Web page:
19. Matsuo T, Takeuchi H, Suzuki H, Suzuki M. Body fat accumulation is greater in rats fed a beef tallow diet than in rats fed a safflower or soybean oil diet. Asia Pac J Clin Nutr 2002; 11: 302-308.         [ Links ]

20. Oosterveer MH, van Dijk TH, Tietge UJ, Boer T, Havinga R, Stellaard F, et al. High fat feeding induces hepatic fatty acid elongation in mice. PLoS One 2009; 4: e6066.         [ Links ]

21. Rokling-Andersen MH, Rustan AC, Wensaas AJ, Kaalhus O, Wergedahl H, Rost TH, et al. Marine n-3 fatty acids promote size reduction of visceral adipose depots, without altering body weight and composition, in male Wistar rats fed a high-fat diet. Br J Nutr 2009; 102: 995-1006.         [ Links ]

22. Matsuo T, Suzuki M. Beef tallow diet decreases lipoprotein lipase activities in brown adipose tissue, heart, and soleus muscle by reducing sympathetic activities in rats. J Nutr Sci Vitaminol 1994; 40: 569-581.         [ Links ]

23. Awad AB, Zepp EA. Alteration of rat adipose tissue lipolytic response to norepinephrine by dietary fatty acid manipulation. Biochem Biophys Res Commun 1979; 86: 138-144.         [ Links ]

24. Takeuchi H, Matsuo T, Tokuyama K, Suzuki M. Effect of dietary fat type on beta-oxidation of brown adipose tissue and Na+ channel density of brain nerve membrane in rats. J Nutr Sci Vitaminol 1996; 42: 161-166.         [ Links ]

25. Siri-Tarino PW, Sun Q, Hu FB, Krauss RM. Saturated fat, carbohydrate, and cardiovascular disease. Am J Clin Nutr 2010; 91: 502-509.         [ Links ]

26. Li JJ, Huang CJ, Xie D. Anti-obesity effects of conjugated linoleic acid, docosahexaenoic acid, and eicosapentaenoic acid. Mol Nutr Food Res 2008; 52: 631-645.         [ Links ]

27. Harrington WW, Britt S, Wilson G, Milliken O, Binz G, Lobe C, et al. The Effect of PPARalpha, PPARdelta, PPARgamma, and PPARpan Agonists on Body Weight, Body Mass, and Serum Lipid Profiles in Diet-Induced Obese AKR/J Mice. PPAR Res 2007; 2007: 97125.         [ Links ]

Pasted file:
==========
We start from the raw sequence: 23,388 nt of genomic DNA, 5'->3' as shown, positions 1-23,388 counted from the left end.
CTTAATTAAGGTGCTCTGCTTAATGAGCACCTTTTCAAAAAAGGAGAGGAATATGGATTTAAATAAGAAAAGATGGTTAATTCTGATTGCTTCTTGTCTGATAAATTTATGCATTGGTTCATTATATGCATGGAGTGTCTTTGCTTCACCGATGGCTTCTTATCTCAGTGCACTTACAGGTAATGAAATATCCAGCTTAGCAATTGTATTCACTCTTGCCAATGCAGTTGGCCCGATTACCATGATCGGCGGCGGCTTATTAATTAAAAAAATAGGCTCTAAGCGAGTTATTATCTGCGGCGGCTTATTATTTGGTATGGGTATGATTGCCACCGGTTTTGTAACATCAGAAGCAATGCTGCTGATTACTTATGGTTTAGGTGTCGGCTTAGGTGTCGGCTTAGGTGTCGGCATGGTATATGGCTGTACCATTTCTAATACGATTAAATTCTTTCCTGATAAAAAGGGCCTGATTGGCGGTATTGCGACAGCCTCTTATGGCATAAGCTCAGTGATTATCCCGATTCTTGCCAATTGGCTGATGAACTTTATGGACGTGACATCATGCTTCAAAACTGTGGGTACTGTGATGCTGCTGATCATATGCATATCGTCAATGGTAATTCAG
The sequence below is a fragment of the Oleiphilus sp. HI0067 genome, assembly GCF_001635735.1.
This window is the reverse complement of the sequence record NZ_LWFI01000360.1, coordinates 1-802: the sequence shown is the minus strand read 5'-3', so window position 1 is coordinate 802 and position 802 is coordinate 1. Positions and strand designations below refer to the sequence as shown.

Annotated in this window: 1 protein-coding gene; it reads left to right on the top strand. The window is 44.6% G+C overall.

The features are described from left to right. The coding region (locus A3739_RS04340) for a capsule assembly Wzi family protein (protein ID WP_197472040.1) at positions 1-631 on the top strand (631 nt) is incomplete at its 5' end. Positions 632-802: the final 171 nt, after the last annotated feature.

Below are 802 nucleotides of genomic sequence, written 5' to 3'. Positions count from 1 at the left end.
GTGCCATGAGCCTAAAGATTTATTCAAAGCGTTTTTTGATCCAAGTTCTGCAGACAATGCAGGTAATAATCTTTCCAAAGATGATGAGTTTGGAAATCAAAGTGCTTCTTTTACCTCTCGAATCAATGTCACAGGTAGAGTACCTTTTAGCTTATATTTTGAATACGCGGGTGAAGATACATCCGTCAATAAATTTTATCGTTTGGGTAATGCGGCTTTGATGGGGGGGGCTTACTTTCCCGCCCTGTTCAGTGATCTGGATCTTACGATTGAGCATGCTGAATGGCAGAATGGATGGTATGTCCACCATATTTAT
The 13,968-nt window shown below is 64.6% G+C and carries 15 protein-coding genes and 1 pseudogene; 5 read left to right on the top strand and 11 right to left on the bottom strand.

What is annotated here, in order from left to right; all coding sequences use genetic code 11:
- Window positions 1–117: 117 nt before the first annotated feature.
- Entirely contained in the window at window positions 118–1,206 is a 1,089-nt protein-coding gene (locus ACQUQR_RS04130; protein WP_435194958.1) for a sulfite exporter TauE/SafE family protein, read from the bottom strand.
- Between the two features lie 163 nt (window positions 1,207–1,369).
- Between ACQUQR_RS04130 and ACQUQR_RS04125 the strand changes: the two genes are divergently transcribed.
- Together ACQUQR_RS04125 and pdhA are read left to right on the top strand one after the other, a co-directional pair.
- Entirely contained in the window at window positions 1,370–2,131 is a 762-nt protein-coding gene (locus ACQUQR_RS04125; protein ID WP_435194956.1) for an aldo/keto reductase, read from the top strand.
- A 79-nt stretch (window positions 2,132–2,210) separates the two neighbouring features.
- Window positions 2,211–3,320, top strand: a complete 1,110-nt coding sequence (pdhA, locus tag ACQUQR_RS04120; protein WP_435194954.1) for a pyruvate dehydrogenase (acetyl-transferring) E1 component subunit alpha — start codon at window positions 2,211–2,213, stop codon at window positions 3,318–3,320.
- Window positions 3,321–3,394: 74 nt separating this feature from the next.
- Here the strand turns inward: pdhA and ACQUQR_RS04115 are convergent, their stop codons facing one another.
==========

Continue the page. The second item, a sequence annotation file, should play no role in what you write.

28. Patsouris D, Muller M, Kersten S. Peroxisome proliferator activated receptor ligands for the treatment of insulin resistance. Curr Opin Investig Drugs 2004; 5: 1045-1050.         [ Links ]

29. Yeop HC, Kargi AY, Omer M, Chan CK, Wabitsch M, O'Brien KD, et al. Differential effect of saturated and unsaturated free fatty acids on the generation of monocyte adhesion and chemotactic factors by adipocytes: dissociation of adipocyte hypertrophy from inflammation. Diabetes 2010; 59: 386-396.         [ Links ]

30. Flachs P, Horakova O, Brauner P, Rossmeisl M, Pecina P, Franssen-van HN, et al. Polyunsaturated fatty acids of marine origin upregulate mitochondrial biogenesis and induce beta-oxidation in white fat. Diabetologia 2005; 48: 2365-2375.         [ Links ]

31. Motawi TM, Hashem RM, Rashed LA, El-Razek SM. Comparative study between the effect of the peroxisome proliferator activated receptor-alpha ligands fenofibrate and n-3 polyunsaturated fatty acids on activation of 5'-AMP-activated protein kinase-alpha1 in high-fat fed rats. J Pharm Pharmacol 2009; 61: 1339-1346.         [ Links ]

32. Morgado N, Rigotti A, Valenzuela A. Comparative effect of fish oil feeding and other dietary fatty acids on plasma lipoproteins, biliary lipids, and hepatic expression of proteins involved in reverse cholesterol transport in the rat. Ann Nutr Metab 2005; 49: 397-406.         [ Links ]